Burnaby’s mayor is promising help is on the way for residents who feel like they can’t afford to live in the city, especially with the recent rise in displacements due to demovictions.
But he also thinks the province shouldn’t force municipalities to build the type of housing those residents need.
Mike Hurley made the comments on Focus BC Friday, ahead of a weekend that saw protests against demovictions in the Metrotown area that have forced dozens out of their homes.
WATCH: Alliance Against Displacement holds demoviction rally in Burnaby
“I don’t really think that should be up to the province,” Hurley said when asked if he would support regulation on the types of homes built around quickly-growing transit hubs, a strategy Burnaby is currently pursuing.
“I think the cities need to make those decisions themselves, based on their best information and dealing with Metro Vancouver.”
On that front, Hurley said his housing task force is continuing to meet with citizens to develop solutions to the problem of affordable housing in Burnaby, and expects to introduce some “quick starts” based on their work by June.
Reports on the task force’s progress are also being submitted regularly to council and made available on the city’s website.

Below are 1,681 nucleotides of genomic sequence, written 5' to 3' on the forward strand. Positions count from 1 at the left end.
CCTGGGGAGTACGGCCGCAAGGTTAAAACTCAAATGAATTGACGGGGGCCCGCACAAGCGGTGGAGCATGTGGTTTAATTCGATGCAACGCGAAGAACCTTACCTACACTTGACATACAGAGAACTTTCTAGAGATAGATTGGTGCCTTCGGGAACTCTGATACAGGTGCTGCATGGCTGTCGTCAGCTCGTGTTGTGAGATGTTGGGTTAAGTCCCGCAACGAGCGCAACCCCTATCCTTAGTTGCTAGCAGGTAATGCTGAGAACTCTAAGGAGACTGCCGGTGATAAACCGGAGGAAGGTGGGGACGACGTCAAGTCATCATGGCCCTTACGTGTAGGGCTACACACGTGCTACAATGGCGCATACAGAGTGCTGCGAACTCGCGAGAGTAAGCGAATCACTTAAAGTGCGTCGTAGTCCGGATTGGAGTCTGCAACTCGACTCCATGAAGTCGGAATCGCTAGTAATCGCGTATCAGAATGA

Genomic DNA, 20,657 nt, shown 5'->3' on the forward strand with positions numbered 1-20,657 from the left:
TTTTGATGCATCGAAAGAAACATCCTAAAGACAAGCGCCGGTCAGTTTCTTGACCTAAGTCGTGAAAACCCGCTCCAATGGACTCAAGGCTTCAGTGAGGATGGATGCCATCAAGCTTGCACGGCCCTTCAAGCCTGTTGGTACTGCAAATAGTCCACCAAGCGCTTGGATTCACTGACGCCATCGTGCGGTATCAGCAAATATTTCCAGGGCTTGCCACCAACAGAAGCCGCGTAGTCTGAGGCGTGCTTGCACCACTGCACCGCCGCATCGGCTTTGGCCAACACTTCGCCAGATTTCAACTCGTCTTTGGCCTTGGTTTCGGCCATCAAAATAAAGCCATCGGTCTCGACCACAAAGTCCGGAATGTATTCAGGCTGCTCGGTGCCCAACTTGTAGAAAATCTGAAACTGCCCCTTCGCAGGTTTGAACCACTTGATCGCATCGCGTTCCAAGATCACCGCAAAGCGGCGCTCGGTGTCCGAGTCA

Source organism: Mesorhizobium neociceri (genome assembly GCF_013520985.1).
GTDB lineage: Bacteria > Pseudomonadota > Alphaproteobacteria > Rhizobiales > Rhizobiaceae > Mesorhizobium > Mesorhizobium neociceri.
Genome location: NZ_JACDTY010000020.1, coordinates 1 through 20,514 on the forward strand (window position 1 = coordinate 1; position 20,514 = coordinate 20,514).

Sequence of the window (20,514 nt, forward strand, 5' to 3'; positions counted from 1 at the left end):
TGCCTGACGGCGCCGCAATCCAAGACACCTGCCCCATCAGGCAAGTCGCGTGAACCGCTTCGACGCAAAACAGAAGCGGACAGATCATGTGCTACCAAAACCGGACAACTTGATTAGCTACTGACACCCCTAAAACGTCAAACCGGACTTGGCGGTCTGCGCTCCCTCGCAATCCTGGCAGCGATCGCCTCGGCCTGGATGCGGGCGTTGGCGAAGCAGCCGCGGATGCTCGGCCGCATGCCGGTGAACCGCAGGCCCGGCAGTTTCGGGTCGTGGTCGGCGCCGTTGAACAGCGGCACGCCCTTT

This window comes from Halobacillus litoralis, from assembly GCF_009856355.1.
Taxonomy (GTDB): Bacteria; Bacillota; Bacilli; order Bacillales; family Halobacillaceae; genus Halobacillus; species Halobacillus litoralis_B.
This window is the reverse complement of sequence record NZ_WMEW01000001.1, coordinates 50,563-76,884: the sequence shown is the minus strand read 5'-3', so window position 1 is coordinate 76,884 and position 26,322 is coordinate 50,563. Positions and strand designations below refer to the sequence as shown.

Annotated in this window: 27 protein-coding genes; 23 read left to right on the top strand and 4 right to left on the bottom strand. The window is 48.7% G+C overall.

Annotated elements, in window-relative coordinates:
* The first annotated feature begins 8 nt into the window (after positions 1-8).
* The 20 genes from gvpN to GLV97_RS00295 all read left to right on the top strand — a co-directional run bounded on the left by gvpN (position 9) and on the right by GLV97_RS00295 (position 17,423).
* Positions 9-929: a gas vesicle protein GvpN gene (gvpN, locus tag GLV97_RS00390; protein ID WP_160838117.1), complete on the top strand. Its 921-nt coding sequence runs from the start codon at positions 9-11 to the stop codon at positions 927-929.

“We do want to get moving, and we want to ensure we’re not holding up the building of low-cost and medium-cost housing for too long,” he said.
But Burnaby-based housing advocacy group Alliance Against Displacement says Hurley’s council is working too slowly to address the needs of residents who have been waiting years for those solutions.
The group has been holding rallies outside City Hall and around the Metrotown area since January, including one held Saturday meant to be in solidarity with housing advocates in Germany, but that also touched on the problems at home.
WATCH: Coverage of demovictions in Burnaby on Globalnews.ca
“Our message is pretty simple: if people get together and build solidarity beyond borders, we have a chance to stop evictions,” Alliance Against Displacement member Cecile Revaux said.
Revaux said Alliance Against Displacement was created largely because of the demoviction problem in Burnaby, and while it may be too late to see something like a rent cap or freeze, they would like to see policies that stop evictions from taking place.
The group has also protested the inclusion of developers on the task force, while appearing to ignore comments from renters themselves.
“As long as housing is being built to make a profit, people will face displacement and will always have the threat of eviction hanging over their heads,” Revaux said.
For his part, Hurley is defending the task force and said he intends to deliver on his central campaign promise to get more affordable housing built quickly.
“If we don’t have a really serious look at having homes that regular people can afford within our city, it’s going to get even more outrageous,” he said.
“It’s a real concern.”
— With files from Richard Zussman and Srushti Gangdev